Archives for transit



What’s the Driving Force Behind Less Driving?

Last time, I showed you evidence (courtesy of Robert Puentes and Adie Tomer of the Brookings Institution and Adam Millard-Ball and Lee Schipper of Stanford University) that driving per person seems to have peaked in the 2000s and now may even be dropping. This bucks every travel trend we’ve seen since Henry Ford got to work. What might be slowing down the acceleration in driving? Read More »



Peak Travel?

Call me a skeptic about the “peak oil” story. Human ingenuity has always found ways to produce more of, find substitutes for, or discover ways to do without a scarce resource when price signals tell us to. But if peak oil is true, doesn’t one good peak deserve another? Why not meet peak oil head on with its dreaded natural enemy: peak travel? Read More »



Is Getting There Half the Fun?

A teleportation machine might be essential if you want to investigate the mysterious disappearance of the dilithium mining colony on Betazak Nine or conclude a trade agreement for Romulan ale. But back here on earth, do we really need or desire teleporters for our considerably more mundane existences? If we could get places instantaneously, and rid ourselves of travel entirely, would we? Read More »



Do We Travel to Get There or Get There to Travel?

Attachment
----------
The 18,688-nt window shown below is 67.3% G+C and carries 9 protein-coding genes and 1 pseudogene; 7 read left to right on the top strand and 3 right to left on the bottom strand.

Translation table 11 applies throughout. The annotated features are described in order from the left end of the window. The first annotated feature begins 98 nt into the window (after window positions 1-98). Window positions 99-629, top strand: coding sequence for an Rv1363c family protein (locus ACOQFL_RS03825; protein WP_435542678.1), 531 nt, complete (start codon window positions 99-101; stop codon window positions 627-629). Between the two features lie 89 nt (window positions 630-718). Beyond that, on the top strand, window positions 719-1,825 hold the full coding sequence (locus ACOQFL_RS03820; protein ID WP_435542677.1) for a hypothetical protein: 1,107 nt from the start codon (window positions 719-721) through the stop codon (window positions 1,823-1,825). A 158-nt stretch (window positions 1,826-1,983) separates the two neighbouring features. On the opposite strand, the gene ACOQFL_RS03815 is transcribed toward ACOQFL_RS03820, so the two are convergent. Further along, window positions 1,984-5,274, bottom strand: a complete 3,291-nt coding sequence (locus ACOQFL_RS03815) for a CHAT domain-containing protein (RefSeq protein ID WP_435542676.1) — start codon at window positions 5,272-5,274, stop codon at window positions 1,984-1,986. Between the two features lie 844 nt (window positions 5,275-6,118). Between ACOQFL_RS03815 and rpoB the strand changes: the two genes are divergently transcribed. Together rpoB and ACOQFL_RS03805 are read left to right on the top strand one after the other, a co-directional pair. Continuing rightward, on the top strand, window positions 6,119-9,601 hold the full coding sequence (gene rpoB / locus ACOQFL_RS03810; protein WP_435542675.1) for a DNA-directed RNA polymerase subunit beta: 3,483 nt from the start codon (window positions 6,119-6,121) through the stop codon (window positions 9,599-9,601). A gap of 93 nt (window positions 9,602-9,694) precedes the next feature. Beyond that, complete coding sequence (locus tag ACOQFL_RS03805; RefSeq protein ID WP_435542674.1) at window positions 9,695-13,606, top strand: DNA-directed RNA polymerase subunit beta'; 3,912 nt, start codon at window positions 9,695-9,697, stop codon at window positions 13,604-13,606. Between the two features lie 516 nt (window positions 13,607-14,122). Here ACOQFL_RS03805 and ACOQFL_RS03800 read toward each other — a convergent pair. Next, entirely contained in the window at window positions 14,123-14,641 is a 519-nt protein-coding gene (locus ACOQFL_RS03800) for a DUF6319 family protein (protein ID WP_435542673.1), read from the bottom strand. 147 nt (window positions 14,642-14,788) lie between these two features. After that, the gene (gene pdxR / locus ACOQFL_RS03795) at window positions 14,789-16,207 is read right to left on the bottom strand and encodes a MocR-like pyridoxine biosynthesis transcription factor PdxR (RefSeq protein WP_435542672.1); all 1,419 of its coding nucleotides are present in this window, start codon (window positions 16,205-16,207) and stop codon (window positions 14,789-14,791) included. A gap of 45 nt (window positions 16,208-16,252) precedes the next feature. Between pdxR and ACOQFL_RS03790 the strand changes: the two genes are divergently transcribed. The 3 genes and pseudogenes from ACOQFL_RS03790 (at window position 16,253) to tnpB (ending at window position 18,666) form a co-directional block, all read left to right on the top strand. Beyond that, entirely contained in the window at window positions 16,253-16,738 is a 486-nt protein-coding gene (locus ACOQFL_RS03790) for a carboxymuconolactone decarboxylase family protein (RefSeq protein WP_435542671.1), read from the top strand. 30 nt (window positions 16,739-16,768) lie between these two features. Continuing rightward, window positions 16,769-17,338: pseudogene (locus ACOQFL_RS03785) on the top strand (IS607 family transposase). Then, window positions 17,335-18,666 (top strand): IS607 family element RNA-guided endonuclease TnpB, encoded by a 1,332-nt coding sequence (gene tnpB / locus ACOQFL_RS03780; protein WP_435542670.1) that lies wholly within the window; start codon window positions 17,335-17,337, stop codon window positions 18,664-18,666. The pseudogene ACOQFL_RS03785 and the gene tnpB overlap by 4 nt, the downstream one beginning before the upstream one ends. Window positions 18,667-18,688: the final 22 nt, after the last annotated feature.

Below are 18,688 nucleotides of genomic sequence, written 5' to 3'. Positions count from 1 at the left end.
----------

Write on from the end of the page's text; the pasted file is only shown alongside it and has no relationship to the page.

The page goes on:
It doesn’t take a Ph.D. in transportation to demonstrate that you go someplace because you want to get there. But it definitely helps to have a Ph.D. if you want to demonstrate that you get someplace because you want to go. This far less intuitive hypothesis has been explored by Patricia L. Mokhtarian of the University of California at Davis, one of my favorite transportation thinkers, and her collaborators. Read More »



Should We Hope Congestion Gets Worse?

One of the less cheery parts of studying transportation is that the activity you have devoted your life to is widely considered an unmitigated downer. Even aside from the external environmental costs each trip places on society, travel is held to be no fun for the traveler. We don’t hop behind the wheel for the love of being honked at, cut off and stuck behind a creeping bus or semi; we endure travel only because we’ve got someplace to go. Right? Read More »



In Delhi, a Safer Bus Line?

Delhi’s Blueline buses are notoriously deadly, perhaps due to a perverse incentive system that rewarded drivers for speedy progress and discouraged investments in the vehicles. Read More »



Prepare for Landing: The Friendly Skies Competition Winner

There is a dark side to the popular Freakonomics contest: the allure of Freakonomics schwag can turn otherwise rational, law-abiding people into animals willing to violate any norm of civilized behavior. As a result, there has been skullduggery in our competition in which we asked for your best (or worst) air travel stories. More in a bit.

But first, a couple of entries that are too late for prize consideration but quite amusing nevertheless. Read More »



The Friendly Skies: Freakonomics Contest Semifinalists

Last post, I asked you to regale us with your most memorable air travel stories, good, bad or just plain weird. Here are the semifinalists. Read More »